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Tony "Loco" Soto returns to roots of Brooklyn, New York for bare knuckle debut at BKFC 19

Tony Soto, 33, will make his bare knuckle debut this Friday night in Tampa, Florida, when he meets Josh Sikes inside the squared-circle at BKFC 19. The former semi-professional skateboarder who goes by the nickname "Loco," currently resides in North Carolina and recently returned to his roots in Brooklyn, New York, where he will finish up preparations before heading back down south for the fight.

"Once a pro, always a pro, but I don't skate anymore because of knee injuries," Soto said of his previous life as a skater.

"I started skating when I was really young. It was a way to keep me out of trouble. I grew up in Brooklyn. It wasn't the worst neighborhood, but it wasn't the best neighborhood. I tried to stay away from the drug dealers and the fighting, so I started skating. I wasn't the first, but I was definitely in one of the first groups of Latinos that was skateboarding here in New York, in my generation at least. It went from skating and taking hard slams to me breaking just about every bone in my body that you can think of."

Soto's journey into the combat arts started off the way one might expect. "Loco" Soto wasn't really looking for the discipline that came with training mixed martial arts, it just sort of found him.

"One day, I was a young adult and I was walking past Tiger Schulmann's Gym, and one of the sensei's in there was looking at me," Soth said. "I was having a hell of a f**king day, so I grilled him like 'What the f**k are you looking at?' He told me to come in. Being the New Yorker that I was, I was like 'I'm gonna f**k this guy up.' So I go in there and he says, 'You think your tough huh?' So I said, 'Yeah, what the f**k are you gonna do about it?' He was like 'get on the mat.' I said, 'Let's go, what do you got?' Next thing you know, he puts Jimmie Rivera, current UFC fighter, up against me to see what I could do on the ground. He put me in guard. I didn't know what was going on but I couldn't breathe. So I tapped in guard. He was squeezing my ribs. I tapped and was like 'what the f**k just happened?' Jimmie was like 'that's called guard.' I was like, 'I like it.' Then they put gloves on me and they saw something in me. They ended up taking me under their wing for a couple of years. From there, I just fell in love with fighting. It was a natural thing for me."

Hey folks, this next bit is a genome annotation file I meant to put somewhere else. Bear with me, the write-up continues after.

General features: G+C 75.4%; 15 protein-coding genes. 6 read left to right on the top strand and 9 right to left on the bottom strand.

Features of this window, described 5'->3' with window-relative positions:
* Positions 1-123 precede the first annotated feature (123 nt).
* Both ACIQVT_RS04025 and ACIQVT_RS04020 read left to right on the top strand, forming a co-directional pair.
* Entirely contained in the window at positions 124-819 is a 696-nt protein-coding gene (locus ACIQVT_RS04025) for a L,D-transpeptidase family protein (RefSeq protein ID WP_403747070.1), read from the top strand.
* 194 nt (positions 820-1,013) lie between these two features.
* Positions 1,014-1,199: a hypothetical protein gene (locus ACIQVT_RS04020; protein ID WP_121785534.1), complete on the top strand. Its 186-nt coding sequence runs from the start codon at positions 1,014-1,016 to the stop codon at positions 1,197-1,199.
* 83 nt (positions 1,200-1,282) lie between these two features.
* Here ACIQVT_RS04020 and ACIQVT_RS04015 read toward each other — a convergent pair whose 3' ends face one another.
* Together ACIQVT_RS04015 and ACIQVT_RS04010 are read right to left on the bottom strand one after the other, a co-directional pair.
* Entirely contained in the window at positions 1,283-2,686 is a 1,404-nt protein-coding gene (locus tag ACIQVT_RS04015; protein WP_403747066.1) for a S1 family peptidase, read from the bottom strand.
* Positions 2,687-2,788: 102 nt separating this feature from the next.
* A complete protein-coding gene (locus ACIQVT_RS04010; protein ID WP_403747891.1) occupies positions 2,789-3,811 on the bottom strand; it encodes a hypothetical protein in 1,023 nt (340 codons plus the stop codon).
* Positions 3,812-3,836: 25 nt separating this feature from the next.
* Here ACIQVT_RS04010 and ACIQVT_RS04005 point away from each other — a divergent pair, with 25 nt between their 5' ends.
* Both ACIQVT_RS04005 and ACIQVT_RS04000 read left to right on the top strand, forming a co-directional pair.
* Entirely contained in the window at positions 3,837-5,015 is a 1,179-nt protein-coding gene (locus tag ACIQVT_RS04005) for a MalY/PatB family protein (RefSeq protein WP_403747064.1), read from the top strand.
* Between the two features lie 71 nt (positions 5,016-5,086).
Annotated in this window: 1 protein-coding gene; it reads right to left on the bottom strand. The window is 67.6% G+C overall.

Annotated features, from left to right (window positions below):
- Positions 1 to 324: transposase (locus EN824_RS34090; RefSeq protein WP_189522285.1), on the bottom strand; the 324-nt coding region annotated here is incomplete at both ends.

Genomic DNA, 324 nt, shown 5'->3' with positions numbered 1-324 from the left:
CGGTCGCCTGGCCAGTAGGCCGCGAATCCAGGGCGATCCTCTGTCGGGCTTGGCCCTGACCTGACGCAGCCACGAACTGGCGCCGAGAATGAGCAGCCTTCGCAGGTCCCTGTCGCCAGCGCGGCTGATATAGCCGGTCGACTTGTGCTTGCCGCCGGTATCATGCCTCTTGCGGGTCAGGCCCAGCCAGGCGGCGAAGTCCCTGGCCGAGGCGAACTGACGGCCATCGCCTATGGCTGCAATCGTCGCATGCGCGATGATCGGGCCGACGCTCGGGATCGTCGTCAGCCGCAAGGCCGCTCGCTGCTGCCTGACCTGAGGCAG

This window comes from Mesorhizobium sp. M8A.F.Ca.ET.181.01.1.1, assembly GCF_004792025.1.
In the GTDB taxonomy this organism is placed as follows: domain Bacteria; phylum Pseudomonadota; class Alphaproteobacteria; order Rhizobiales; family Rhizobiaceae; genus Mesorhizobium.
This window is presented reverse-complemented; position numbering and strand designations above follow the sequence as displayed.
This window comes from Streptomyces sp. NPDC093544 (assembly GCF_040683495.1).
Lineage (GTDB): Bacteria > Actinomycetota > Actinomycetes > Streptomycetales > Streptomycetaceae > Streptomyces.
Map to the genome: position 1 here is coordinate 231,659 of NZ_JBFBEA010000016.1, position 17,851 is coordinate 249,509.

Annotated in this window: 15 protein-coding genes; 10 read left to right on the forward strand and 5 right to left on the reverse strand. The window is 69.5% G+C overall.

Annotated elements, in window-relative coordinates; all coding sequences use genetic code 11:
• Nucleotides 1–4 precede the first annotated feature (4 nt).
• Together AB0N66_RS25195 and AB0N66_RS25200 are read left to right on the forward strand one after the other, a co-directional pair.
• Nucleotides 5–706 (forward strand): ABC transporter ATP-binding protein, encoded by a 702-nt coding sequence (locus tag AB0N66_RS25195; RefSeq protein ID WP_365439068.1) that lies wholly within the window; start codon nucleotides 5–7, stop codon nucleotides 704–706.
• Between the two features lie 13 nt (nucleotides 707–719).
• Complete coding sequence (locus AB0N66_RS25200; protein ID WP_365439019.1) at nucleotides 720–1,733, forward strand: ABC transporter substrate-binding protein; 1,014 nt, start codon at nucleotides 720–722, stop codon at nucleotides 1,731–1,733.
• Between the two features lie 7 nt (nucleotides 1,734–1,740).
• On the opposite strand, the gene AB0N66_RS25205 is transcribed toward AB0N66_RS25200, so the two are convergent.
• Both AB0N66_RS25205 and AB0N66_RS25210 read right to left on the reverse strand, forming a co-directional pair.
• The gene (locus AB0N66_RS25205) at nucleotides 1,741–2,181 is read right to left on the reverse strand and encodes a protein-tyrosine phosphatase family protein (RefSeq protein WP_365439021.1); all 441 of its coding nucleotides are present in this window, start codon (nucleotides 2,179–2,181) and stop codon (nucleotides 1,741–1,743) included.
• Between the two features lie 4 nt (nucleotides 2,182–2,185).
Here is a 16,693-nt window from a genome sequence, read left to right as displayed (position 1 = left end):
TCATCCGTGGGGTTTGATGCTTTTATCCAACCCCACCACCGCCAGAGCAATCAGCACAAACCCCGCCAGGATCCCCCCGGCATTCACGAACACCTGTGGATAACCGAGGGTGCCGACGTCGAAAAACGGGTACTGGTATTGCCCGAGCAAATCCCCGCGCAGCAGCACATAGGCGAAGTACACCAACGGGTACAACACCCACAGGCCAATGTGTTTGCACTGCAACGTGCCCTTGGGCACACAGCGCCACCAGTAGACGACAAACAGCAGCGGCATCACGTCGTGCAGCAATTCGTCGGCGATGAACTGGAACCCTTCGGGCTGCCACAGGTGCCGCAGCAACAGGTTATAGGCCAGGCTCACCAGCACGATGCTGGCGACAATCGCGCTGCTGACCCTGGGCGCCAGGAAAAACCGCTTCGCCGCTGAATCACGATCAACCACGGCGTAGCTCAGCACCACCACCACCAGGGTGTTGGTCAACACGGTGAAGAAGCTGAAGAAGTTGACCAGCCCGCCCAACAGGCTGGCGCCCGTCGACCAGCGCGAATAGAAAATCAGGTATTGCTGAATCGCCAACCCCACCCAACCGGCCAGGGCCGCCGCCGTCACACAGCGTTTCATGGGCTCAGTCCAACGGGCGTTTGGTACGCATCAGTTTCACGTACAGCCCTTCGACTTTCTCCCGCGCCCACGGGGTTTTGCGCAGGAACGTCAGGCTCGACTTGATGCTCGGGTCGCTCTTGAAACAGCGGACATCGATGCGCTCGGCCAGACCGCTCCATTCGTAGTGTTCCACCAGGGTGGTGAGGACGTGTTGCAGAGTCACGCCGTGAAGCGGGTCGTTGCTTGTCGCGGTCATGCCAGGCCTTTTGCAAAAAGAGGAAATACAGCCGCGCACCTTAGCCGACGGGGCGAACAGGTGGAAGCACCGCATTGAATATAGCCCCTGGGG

Soto had his first amateur fight at age 25. Since then he has competed in 16 different contests to include MMA, boxing, and kickboxing, some before combat sports were legally sanctioned in the Empire State.

"In order to go professional in MMA in New York, you need five amateur bouts."

Because the sport wasn't sanctioned, some of the amateur fights that Soto had competed in, didn't go towards his record. Then as he continued to try to get fights booked, they just kept falling through as bouts on the regional circuit normally do.

"That's when I found a loophole," Soto said. "You can be right off the street and jump into a boxing ring and be a professional. It then makes you a professional in all aspects and all platforms. So, I scheduled myself a boxing match. And... I f**ked that dude up. Then I scheduled another, and I beat him too."

But, it still wasn't enough. Loco loved the competition.

"Then I saw this BKFC stuff, and it took me back to my roots," Soto said. "It took me back to Brooklyn where it all started. That's why I came out here this week, the week before the fight. I'm out here in New York, kind of getting that grit back, getting that dirty hot dog water in me."

While fighting and skating are in Soto's DNA, his true passion is being a family man, a husband and a father to two girls. He also earns his living as a corrections officer which houses some of the state's most violent criminals.

"It's a hobby. It's a really good hobby," said of fighting.

"I'm expecting to get hit. That's a given. That's going to happen. I'm not afraid to take a shot to give a shot, but I think I see things a lot differently than most people. My eyes are fast and my reaction time is even faster. It all goes back to skating. My timing, my judging of distance. I'm able to see things differently, a little quicker. It's going to be fun."


BKFC 19 is headlined by The Rematch: Paige VanZant vs. Rachael Ostovich on Friday, July 23 at the Florida State Fairgrounds in Tampa, FL and broadcast on FITE.TV, (8:00 p.m. ET/5:00 p.m. PT) in addition to the BKTV APP for existing subscribers.

Advance tickets starting at $65 are now on-sale through The Expo Hall at the Florida State Fairgrounds is located at 4800 US-301, Tampa, FL 33610. Doors will open on the night of the event at 7:00 p.m. ET with the first bell at 8:00 p.m. ET.

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